- Study protocol
- Open Access
Individualized intervention for frail non-dialysis elderly patients with chronic kidney disease: protocol for a randomized controlled trial
BMC Geriatrics volume 20, Article number: 159 (2020)
Frailty describes an age-related clinical state and can be regarded as a predictive factor for fall, disability, hospitalization, and death in the elderly. Previous studies proved that frailty could be reversed or attenuated by multi-disciplinary intervention. However, only a few studies have been performed in non-dialysis patients with chronic kidney disease.
A randomized parallel controlled trial will be conducted to compare an individualized intervention according to the consequence of the comprehensive geriatric assessment with routine treatment. A total of 242 individuals aged ≥65 years, who fulfill the Fried Phenotype of frailty and have chronic kidney disease stage 3–5 without dialysis will be recruited from the Department of Nephrology and Department of Internal Medicine, Beijing Chaoyang Hospital, Capital Medical University. The participants will be followed-up for 30 days and 12 months.
This protocol would be established to examine the efficiency of targeted intervention for frailty. If a positive consequence could be obtained, a novel treatment for frail elderly patients with chronic kidney disease who have never undergone dialysis can be carried out in routine clinical practice.
The trial was prospectively registered at the Chinese Clinical Trials Registry with the registration number ChiCTR-IOR-17013429 on November 17, 2017.
The accelerated speed of aging and the heterogeneity of elderly have led to an increasing focus on the frailty, which is recognized as an age-associated state of increased vulnerability to external stressors resulting from the decreased physiological reserve function of multiple systems [1, 2]. As a multidimensional concept involving physical, psychological, social, and environmental aspects , frailty is consistently believed to be associated with falls, disability, hospitalization, institutionalization, mortality, and other poor outcomes . Although frailty is closely related to aging, it is not tantamount to aging and can be regarded as unsuccessful aging . Occasionally, distinguishing frailty from comorbidity and disability is challenging; however, comorbidity is an etiological risk factor for frailty, while disability is an outcome of frailty  as postulated by gerontologists.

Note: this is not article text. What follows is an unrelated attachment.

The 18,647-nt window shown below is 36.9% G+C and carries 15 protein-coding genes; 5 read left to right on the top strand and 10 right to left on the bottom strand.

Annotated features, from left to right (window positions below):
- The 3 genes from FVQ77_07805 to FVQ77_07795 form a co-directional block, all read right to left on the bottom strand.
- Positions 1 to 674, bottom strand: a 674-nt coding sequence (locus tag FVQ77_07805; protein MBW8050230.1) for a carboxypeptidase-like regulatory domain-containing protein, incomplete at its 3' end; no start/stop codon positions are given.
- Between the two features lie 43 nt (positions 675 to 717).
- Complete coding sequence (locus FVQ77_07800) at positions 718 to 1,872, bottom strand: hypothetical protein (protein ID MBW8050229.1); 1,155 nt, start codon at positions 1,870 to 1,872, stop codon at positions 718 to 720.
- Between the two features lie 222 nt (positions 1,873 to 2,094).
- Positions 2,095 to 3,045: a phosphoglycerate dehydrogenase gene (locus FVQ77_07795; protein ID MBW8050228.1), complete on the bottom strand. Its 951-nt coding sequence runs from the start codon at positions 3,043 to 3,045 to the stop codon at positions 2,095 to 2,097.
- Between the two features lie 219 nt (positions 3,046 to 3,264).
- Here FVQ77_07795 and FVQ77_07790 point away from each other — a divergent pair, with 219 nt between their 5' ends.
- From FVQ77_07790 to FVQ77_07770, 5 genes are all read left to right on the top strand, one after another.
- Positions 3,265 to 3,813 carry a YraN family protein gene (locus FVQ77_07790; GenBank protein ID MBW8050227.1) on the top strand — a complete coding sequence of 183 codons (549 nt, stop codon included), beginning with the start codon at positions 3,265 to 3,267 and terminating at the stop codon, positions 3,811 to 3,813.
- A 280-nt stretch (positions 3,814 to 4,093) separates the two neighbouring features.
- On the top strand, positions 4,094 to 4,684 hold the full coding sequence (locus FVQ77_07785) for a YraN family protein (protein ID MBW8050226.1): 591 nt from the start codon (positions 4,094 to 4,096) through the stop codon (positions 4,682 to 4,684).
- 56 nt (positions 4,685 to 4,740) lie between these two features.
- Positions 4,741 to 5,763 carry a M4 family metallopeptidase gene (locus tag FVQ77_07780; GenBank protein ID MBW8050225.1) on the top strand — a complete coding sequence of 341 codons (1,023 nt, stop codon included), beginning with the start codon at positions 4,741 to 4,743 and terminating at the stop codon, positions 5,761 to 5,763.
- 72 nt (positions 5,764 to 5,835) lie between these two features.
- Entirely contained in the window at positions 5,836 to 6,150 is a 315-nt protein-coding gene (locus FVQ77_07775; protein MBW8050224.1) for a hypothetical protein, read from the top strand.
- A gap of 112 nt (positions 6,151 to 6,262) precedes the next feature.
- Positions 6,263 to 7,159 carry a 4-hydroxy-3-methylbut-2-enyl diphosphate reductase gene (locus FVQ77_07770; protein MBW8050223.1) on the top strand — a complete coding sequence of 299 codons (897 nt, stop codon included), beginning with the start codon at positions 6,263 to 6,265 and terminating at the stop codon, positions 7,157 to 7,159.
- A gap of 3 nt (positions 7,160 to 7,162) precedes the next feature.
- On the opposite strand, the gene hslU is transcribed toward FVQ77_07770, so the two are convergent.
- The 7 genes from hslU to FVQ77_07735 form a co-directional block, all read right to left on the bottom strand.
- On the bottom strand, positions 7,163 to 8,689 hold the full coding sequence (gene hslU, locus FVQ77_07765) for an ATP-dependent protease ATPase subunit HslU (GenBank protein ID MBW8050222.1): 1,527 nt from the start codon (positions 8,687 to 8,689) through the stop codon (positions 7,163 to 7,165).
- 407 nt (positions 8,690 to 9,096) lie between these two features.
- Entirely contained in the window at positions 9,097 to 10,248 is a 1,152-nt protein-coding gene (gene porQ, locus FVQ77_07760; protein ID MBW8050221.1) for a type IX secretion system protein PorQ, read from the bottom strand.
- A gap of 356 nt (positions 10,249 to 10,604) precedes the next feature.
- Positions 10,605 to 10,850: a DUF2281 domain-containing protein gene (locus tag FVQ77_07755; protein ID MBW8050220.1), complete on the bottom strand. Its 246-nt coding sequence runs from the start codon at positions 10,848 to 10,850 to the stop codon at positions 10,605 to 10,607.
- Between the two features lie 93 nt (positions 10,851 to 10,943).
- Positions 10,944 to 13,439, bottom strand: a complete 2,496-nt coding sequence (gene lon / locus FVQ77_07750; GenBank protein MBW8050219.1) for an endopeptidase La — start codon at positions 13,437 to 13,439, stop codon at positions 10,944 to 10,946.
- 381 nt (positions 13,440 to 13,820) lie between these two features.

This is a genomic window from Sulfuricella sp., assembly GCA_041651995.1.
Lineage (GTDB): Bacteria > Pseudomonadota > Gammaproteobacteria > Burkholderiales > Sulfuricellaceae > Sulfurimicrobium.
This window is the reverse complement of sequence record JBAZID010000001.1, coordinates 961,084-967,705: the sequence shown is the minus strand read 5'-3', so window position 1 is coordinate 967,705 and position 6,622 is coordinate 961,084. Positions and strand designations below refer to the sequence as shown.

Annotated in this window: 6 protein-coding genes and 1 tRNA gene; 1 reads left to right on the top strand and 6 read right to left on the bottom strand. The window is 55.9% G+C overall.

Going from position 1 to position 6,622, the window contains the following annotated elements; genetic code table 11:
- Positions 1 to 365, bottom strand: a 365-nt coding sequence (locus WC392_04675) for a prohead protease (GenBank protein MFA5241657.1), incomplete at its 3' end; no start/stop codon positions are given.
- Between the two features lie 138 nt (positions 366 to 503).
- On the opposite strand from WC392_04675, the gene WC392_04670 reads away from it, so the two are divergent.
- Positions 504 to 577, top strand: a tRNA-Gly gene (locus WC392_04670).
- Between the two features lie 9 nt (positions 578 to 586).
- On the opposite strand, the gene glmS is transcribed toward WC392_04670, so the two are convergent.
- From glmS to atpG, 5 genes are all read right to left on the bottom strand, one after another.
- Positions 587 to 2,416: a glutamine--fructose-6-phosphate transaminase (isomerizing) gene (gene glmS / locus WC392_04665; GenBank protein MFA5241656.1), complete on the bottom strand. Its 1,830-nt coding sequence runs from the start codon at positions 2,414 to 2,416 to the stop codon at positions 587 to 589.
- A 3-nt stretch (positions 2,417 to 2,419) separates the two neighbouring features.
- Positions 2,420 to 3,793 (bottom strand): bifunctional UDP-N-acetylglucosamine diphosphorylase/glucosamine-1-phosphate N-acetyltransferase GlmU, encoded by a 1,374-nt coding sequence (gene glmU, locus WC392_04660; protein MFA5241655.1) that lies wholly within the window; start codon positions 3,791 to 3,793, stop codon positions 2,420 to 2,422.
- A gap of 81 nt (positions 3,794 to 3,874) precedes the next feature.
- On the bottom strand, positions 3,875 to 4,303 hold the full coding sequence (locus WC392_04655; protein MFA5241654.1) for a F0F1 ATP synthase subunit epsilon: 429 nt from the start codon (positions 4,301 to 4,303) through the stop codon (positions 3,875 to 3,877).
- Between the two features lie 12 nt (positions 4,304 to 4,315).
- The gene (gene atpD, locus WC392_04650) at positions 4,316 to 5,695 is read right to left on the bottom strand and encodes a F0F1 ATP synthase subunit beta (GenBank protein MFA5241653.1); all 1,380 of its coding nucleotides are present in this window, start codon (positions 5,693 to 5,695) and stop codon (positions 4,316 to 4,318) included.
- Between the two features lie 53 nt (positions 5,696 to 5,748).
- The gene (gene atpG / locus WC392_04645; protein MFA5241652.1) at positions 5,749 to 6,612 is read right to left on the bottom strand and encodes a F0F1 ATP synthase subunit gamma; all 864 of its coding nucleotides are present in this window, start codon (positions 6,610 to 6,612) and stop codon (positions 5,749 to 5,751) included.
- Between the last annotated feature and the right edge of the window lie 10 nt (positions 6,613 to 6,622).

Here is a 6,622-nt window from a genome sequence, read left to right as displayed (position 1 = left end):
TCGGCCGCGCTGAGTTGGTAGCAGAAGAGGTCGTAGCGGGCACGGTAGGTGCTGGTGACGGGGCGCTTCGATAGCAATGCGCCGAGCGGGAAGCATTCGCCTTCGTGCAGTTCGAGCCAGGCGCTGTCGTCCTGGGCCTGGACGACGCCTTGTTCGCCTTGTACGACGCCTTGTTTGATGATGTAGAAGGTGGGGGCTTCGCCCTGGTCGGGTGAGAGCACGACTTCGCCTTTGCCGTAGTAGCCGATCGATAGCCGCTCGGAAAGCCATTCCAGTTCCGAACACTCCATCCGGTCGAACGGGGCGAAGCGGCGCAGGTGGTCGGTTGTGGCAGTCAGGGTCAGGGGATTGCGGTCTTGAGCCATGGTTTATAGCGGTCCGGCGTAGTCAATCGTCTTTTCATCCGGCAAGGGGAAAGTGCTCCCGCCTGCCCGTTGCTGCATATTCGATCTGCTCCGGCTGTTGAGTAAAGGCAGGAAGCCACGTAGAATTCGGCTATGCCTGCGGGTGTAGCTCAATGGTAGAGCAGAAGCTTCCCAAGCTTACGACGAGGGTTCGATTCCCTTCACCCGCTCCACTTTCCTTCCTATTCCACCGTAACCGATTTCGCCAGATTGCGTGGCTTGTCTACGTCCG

The knowledge about frailty aided in the development of various evaluation tools. Nevertheless, there is no consensus on the tools for measuring frailty. The most commonly used instrument is Frailty phenotype proposed by Fried et al. in 2001 . Frailty is a common and pervasive condition among the elderly. According to the results of several studies, the prevalence of frailty in the community of elderly is up to 7–10% . Notably, frailty increases with age, and females have a more pronounced statistical prevalence than males . Despite the prevalence of frailty and its association with negative outcomes, it can be easily overlooked owing to the lack of the corresponding chief complaint or the manifestations encompassed by comorbidity . Consequently, individuals ≥65 years should be routinely screened for frailty.
Several direct or indirect factors might be involved in the development of frailty, including low education level, depression, malnutrition, polypharmacy, low physical activity, and concomitant chronic disease . The prevalence of comorbidity in frail individuals is higher than in those without frailty , among which, chronic kidney disease (CKD) is one of the most common diseases closely linked to frailty. Some studies found that the prevalence of frailty among patients with CKD or end-stage renal disBGR01491ease (ESRD) is 3-fold than that of patients without the disease . Furthermore, frail patients undergoing hemodialysis were associated with a 2.6-fold higher risk of mortality and 1.43-fold higher risk of hospitalizations, independent of age, sex, comorbidity, and disability as compared to patients without frailty . Among patients treated with peritoneal dialysis, the frail patient has a significantly high rate of death or hospitalization, as well as, prolonged duration of stay per admission . Moreover, no significant difference was detected in frailty between patients with hemodialysis and peritoneal dialysis . Similarly, after adjusting the recipient, donor, and other confounders, the risk of early hospital readmission and mortality of frailty patients after kidney transplantation were 1.61-fold and 2.17-fold, respectively, more than those who were non-frail [14, 15].